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Apple just offered a new reason to be worried about the state of the consumer.

The company is telling suppliers of waning demand for its iPhone 13. The warning suggests shoppers have either satiated their appetite for new stuff or are uneasy about extravagant purchases in a world of soaring prices and a pandemic that refuses to go away. Throw in the new Covid-19 Omicron mutation, and it’s a heady mix for shoppers.

Whatever the reason, consumer caution leaves economies facing the new virus threat with less support from goods spending — a reversal from earlier in the pandemic. 

“The story has been that we’ve seen absolutely extraordinary levels of consumer demand for goods,” UBS Group chief economist Paul Donovan wrote in a note to clients. “What we’re starting to see is the extraordinary demand levels are coming down.” 

In the US, a key measure of prices for consumers skyrocketed to 6.2%, the highest since 1990. Across the OECD group of major economies, prices are rising at the fastest pace in almost a quarter of a century. For UK consumers, there’s an additional squeeze from tax hikes.

That’s taking a toll on the mood among households, and their willingness to fork out for goods, including the new iPhone that costs up to $999. While high prices didn’t dent sales at US stores in October, consumer sentiment has since hit a decade-low. 

Across the Atlantic, a euro-area sentiment gauge has slipped from highs in recent months, while Britons are more worried about their personal finances.

In China, retail sales are back below pre-pandemic growth rates as a property slowdown and virus-related caution weigh on sentiment. Consumer prices are starting to edge up too, eroding spending power. 

Recent data shows that Americans spent less in the lead-up to Black Friday. In the week between Thanksgiving and Cyber Monday, online sales were down 1.4% from the prior year, Adobe Analytics says. 

Still, one key support for households remains positive. The US labour market looks strong, and employment growth is projected to exceed 500,000 for a second month in November. The jobless rates in the euro region and the UK are moving back down towards pre-pandemic levels.

Any downward shift in demand is another headache for companies, which are already bedevilled by logistics logjams and struggling to keep shelves stocked for holiday shoppers.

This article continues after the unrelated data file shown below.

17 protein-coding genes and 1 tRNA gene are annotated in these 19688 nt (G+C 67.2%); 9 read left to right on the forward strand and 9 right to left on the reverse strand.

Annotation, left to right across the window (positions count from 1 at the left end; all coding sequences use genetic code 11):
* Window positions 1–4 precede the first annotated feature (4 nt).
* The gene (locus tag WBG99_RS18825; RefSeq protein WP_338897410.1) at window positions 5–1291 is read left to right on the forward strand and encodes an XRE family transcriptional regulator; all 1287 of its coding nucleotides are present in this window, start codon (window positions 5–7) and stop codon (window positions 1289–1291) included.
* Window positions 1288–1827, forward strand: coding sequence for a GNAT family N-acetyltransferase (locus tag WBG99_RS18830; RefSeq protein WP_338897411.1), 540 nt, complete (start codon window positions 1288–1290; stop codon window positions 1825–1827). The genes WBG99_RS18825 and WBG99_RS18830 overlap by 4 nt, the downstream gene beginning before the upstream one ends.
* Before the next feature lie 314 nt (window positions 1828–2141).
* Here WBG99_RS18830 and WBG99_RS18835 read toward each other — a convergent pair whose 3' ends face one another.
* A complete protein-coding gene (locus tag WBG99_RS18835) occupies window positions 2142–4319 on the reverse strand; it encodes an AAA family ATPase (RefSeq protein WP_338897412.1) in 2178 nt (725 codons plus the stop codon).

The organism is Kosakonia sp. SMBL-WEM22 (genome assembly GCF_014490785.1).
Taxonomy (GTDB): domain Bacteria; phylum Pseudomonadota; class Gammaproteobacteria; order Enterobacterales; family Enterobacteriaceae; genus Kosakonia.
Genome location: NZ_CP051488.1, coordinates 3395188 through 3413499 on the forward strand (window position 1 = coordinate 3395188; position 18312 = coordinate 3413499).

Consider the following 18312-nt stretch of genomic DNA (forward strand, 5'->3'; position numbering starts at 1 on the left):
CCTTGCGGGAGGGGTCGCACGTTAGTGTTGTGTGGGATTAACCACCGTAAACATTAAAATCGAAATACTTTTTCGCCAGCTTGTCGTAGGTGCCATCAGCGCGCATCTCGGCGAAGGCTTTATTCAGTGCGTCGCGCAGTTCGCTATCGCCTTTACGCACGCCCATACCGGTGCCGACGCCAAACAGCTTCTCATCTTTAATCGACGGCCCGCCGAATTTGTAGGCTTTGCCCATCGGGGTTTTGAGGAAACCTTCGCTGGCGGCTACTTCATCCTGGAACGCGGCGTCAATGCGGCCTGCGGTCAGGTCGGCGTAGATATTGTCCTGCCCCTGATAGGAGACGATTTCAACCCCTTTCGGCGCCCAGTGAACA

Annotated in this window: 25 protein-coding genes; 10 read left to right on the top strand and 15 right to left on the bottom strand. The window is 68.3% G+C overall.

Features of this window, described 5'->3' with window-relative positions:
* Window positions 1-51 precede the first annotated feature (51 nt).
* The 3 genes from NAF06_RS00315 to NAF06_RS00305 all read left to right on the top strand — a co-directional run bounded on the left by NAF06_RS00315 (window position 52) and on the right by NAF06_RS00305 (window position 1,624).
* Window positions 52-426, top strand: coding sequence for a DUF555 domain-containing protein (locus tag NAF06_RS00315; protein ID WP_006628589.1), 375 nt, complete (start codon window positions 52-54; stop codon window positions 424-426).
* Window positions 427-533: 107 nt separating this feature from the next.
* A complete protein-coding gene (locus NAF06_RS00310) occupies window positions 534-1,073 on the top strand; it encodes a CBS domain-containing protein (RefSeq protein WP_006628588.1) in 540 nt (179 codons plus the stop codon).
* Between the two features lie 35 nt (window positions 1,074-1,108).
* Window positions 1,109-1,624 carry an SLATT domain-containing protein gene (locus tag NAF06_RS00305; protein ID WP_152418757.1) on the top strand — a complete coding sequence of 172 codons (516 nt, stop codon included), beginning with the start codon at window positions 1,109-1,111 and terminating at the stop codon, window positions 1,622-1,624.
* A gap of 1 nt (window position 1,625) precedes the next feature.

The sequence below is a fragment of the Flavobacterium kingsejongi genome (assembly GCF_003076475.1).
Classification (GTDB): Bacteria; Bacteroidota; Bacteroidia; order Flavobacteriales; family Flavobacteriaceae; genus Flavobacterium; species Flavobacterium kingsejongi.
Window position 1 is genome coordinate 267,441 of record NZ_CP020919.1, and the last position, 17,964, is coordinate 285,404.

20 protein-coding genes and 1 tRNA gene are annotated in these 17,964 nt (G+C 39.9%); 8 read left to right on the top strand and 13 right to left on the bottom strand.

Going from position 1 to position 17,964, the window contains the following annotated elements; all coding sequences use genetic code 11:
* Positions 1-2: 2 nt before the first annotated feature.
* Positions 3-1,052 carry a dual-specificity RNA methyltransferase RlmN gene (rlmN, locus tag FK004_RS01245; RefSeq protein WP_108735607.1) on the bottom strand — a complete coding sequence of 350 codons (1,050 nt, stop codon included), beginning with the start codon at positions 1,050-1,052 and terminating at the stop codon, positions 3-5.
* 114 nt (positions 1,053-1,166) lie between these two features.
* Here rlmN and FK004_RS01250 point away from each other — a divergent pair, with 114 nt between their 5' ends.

Those supply issues may also be partly driving the spending trends, as consumers respond to headlines and decide to avoid the increased stress of trying to secure the latest must-have product. 

The other factor is whether the new handset is worth it, given the scale of the upgrade is considered modest.

“There are headwinds,” said Gregory Daco, chief US economist at Oxford Economics. “People are not just spending freely. They’re more cautious about how they spend and what they spend on. And that’s reflective of the supply constraints and the inflationary pressures.”

Any cooling of consumer enthusiasm could help ease price pressures and cut central banks some slack.

“It may be that a slowdown in consumption demand could give the global economy some breathing space,” said Esther Baroudy, MD for fundamental growth and core equities at State Street Global Advisors.

The latest spending patterns may be another step in the shift from goods to services, like hotels and restaurants, which have reopened since lockdowns. A euro-area services gauge from IHS Markit published Friday showed an increase in November, although it was markedly weaker than the growth rates seen in the second and third quarter.

“There will be a temporary slowdown and a bit of a stop-and-go in growth, but the idea is that we go towards a normalisation of activity,” said Michel Martinez, an economist at Societe Generale. “There may be a slight drop in tech products, but there will be a rebound in car sales and in services consumption.”

More stories like this are available on bloomberg.com


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